MCAA Vice-Chair – Francesco Grassi

Francesco Grassi - Vice Chair

  1. May I ask you to introduce yourself briefly (name, nationality, Marie Curie Action, Project, international experience…)?

    My name is Francesco Grassi, I am Italian, and I was awarded an Outgoing International Fellowship during the Sixth Framework Programme. My Project was called OSTEODEN and the full title was: ‘Bone marrow dendritic cells as determinants for bone loss induced by estrogen deficiency’. I spent part of my Ph.D training in Germany (University of Ulm) as a part of a joint doctoral programme with the University of Bologna, but the most relevant international experience for me a four-year stay in the US, at Emory University (Atlanta), where I completed my Ph.D and spent three years as a post-doctoral student.

  2. Why did you apply for the Vice-Chair Person position within the MCAA?

    Because I think I can have an impact on the first MCAA Board and did not want to miss this opportunity. I am old ‘enough’ at this stage to have gained relevant experience on some of the key issues for the MCAA, and I am hoping this will help the association as it takes its first steps.

  3. As the Vice-Chair within the MCAA, what do you plan to do first? – or what is the first item you plan to put on the agenda?

    Firstly, I would like to quickly establish a fruitful relationship with the other Members of the Executive Committee and with the policy officers of the European Commission. We have the responsibility to shape MCAA priorities. To achieve this objective, it will be crucial to meet several times face to face, to get to know each other and start creating a team. Also, I plan to contribute to the establishment of a limited number of working groups, which will be focused on specific issues - real needs where the MCAA can play a non-redundant role. Finally, I plan to provide the best possible support to Snezana for her work as Chair of the Association.

  4. What do you think the MCAA’s priorities should be?

    The MCAA is still being established at this time; I think the main priority of the new Board will be to set the ground for a long-term support by the European Commission. Our work at this early stage will be crucial to ensuring adequate support from the EC and possibly from other funding bodies in the future. We do not need just ‘another’ networking platform; the MCAA must show and tell the outside world how valuable it is to be a Marie-Curie Fellow. To achieve this goal, we must work to build efficient, easily-accessible databases that collect professional histories and achievements of current and past Marie Curie Fellows; we must track them down and promote their experience. Transparency and effective communication among Members are key tasks for the first year of the MCAA. The website is a good tool but I see room for improvements in order to encourage individual contributions to discussions, planning and working groups. I also think that the MCAA should be proactive in strengthening relationships with non-EU countries, such as the USA, China, India, and Japan.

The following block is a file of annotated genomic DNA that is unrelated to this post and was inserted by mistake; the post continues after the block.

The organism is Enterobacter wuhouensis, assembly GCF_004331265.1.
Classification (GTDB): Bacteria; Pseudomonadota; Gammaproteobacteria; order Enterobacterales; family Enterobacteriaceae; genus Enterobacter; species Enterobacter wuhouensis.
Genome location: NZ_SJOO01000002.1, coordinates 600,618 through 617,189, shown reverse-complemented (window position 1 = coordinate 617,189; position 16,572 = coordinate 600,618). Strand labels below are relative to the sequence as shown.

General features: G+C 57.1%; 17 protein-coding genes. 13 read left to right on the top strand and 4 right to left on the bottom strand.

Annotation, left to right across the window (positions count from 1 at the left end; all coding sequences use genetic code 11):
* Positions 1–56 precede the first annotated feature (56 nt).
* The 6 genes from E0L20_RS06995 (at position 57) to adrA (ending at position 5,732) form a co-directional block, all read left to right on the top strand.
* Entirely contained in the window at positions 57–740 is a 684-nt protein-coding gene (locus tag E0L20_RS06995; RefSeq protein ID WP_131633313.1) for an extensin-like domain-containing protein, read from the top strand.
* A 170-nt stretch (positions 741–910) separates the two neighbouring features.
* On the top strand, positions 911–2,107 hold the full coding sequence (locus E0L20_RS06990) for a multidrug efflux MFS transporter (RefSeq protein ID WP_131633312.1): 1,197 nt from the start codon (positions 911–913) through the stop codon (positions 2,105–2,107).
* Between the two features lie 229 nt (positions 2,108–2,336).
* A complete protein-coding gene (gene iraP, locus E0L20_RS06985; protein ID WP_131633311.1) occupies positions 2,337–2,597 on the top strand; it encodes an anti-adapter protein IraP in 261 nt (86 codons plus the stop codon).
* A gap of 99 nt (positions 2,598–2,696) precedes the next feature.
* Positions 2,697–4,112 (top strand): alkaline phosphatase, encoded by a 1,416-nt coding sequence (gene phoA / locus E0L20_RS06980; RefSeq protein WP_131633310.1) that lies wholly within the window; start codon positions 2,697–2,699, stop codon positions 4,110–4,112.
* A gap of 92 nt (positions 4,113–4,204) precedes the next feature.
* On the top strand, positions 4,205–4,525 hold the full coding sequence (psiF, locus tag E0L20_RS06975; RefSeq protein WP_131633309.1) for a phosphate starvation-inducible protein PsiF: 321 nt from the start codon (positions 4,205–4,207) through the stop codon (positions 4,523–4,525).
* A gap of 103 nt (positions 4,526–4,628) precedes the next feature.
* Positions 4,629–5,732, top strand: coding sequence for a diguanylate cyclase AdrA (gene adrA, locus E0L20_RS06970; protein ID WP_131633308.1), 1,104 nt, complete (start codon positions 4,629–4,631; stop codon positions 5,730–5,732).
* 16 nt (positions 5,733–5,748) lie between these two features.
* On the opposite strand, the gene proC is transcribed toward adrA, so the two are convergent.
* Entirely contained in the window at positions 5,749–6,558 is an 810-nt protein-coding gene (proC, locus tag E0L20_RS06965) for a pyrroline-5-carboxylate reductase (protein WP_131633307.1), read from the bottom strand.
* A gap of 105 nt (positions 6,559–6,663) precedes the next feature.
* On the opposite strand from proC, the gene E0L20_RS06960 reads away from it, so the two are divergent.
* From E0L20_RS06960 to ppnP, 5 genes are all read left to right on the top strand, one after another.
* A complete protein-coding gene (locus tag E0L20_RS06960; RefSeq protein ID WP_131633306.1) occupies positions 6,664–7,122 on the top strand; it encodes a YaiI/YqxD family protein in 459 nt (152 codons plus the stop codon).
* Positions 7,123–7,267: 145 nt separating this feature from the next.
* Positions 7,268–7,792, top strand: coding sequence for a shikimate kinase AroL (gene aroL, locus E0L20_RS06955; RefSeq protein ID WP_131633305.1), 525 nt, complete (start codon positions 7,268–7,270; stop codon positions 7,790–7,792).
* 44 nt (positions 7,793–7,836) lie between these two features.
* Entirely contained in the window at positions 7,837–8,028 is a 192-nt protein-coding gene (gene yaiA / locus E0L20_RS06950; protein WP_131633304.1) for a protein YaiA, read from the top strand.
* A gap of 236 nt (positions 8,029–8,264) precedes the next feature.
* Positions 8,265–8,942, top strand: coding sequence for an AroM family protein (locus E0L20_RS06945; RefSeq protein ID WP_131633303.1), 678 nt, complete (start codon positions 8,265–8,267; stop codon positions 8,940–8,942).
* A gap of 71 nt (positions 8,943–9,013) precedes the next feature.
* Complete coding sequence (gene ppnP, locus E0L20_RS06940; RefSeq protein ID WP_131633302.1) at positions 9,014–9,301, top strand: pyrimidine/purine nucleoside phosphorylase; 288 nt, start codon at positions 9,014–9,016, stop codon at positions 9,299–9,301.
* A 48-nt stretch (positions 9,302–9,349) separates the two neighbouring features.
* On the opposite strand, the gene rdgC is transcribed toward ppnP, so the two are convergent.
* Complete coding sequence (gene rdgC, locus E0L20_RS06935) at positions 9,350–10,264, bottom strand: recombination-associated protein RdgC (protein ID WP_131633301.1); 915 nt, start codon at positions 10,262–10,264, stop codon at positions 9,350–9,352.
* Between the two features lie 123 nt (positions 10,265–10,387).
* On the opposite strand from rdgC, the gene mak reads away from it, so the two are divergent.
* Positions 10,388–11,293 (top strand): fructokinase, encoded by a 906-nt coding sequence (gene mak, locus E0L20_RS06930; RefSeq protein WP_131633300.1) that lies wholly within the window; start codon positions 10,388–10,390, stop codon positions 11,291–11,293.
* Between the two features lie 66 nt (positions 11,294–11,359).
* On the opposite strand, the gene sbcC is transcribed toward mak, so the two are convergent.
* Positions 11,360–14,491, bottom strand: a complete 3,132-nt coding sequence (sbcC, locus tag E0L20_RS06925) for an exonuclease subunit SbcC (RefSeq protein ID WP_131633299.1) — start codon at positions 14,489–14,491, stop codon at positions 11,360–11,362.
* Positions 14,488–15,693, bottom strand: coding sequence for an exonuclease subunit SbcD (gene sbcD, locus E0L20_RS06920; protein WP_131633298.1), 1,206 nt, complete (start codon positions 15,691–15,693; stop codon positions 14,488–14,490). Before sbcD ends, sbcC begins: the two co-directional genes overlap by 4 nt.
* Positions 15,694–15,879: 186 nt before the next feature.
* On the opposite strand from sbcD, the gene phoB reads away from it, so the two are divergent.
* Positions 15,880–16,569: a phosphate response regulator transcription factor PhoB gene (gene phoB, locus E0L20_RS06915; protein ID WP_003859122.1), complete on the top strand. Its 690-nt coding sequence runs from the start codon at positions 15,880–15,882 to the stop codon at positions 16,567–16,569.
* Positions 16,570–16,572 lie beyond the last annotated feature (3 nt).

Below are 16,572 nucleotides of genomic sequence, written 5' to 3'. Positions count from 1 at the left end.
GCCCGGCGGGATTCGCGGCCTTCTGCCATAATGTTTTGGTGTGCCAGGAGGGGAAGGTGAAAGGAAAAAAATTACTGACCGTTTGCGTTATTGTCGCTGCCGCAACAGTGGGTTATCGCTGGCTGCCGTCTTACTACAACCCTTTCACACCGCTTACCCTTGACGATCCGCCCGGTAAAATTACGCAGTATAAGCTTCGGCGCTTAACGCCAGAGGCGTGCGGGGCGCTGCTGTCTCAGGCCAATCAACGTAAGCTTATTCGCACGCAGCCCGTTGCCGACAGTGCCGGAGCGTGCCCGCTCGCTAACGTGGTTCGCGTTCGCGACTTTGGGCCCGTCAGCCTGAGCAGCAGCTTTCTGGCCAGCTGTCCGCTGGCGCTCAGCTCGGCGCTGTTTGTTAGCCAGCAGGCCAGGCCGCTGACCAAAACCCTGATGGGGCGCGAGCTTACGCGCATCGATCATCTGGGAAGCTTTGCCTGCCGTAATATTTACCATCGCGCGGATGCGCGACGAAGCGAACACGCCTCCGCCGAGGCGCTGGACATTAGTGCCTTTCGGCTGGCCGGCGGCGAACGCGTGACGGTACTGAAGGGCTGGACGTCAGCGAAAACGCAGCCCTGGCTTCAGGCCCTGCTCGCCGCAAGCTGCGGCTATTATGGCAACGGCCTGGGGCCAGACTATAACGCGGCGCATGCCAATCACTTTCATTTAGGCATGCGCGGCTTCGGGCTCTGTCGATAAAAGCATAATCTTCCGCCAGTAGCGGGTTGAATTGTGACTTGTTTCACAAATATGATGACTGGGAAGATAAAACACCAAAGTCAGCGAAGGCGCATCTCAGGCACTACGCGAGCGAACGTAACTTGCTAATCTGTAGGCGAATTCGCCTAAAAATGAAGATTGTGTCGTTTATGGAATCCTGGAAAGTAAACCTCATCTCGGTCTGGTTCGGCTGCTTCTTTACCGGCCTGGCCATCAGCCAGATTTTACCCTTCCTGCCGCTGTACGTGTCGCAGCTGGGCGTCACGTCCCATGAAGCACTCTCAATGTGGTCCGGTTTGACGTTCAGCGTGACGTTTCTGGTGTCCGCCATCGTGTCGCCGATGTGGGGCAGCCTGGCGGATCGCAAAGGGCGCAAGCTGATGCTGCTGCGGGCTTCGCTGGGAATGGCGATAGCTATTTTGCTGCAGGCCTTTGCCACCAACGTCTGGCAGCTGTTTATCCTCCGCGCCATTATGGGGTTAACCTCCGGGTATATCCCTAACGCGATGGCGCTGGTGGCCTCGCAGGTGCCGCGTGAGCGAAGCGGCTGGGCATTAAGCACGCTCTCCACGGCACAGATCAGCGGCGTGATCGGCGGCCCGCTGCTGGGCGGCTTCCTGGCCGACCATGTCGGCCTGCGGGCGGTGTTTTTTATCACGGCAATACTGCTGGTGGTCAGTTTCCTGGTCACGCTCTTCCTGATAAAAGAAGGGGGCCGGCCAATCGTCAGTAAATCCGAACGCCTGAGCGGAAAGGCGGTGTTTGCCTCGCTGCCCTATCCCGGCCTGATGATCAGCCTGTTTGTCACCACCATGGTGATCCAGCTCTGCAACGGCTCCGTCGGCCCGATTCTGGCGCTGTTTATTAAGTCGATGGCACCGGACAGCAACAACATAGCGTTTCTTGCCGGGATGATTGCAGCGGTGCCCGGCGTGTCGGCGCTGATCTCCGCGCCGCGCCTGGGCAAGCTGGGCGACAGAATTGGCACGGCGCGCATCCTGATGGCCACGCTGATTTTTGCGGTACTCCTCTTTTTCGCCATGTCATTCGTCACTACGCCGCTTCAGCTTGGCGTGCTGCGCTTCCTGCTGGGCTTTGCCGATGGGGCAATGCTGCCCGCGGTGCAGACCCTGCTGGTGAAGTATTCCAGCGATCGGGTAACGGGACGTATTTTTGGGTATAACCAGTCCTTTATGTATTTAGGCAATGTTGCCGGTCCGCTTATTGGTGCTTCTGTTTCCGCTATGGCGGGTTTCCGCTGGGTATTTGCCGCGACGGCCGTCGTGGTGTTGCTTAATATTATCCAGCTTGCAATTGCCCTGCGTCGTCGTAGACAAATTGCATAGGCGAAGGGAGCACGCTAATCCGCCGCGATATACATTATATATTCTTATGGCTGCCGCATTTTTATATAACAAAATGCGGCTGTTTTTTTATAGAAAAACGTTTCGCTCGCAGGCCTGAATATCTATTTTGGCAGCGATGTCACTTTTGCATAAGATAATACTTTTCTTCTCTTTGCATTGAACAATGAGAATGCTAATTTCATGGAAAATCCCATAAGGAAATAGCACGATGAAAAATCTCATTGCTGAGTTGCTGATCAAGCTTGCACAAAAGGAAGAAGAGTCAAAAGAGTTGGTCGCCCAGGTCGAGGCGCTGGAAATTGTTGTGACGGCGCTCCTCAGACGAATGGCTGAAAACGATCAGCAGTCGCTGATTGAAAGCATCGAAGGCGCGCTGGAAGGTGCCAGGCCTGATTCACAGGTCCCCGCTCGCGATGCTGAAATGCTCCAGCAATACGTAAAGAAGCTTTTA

5. How do you plan to organise your work within the MCAA and especially your collaboration with the other Members of the Board?

    I plan to meet the Board Members quite often at the beginning of our mandate; both face to face and through web-conferences. Knowing each other will be critical for effective communication and future work together.

  6. How will your work within the association help build a “community spirit” among the Marie Curie Alumni?

    By including in the ‘shopping list’ of MCAA opportunities the sharing of views and visions among Members, within meetings or working groups. I think it will be very important to build among Members a broad awareness of the unique value of the Marie Curie experience and make it ‘contagious’ outside of ‘us’.

  7. Do you plan to meet Alumni? When?

    At the local level, being affiliated to the University of Bologna, one of the largest universities in Europe, gives me the opportunity to have personal contact with many Marie-Curie Alumni as well as potential candidates for future Fellowship. I have already started to spread the word about MCAA with local EU-Grant offices and I plan to meet officials from my university as well as the local Marie Curie community by the beginning of next year. More broadly, I am willing to meet as many Alumni as possible at occasional meetings involving MCAA and through our Website.

  8. What would you say to the Alumni, especially to those who elected you?

    I would like to emphasise that the GA exceeded my expectations. I was truly happy to meet such a diverse community of students, scientists, talented professionals; some of them travelled about times as far as I did to reach our venue in Brussels and that shows how a great an opportunity the MCAA could be for its Members. I am proud that the MCAA and even its Board are a truly multi-cultural and multi-ethnical community. Finally, I would like to thank everyone who voted for me, I am happy to start working for the future of the MCAA, and I will do the best I can for it.

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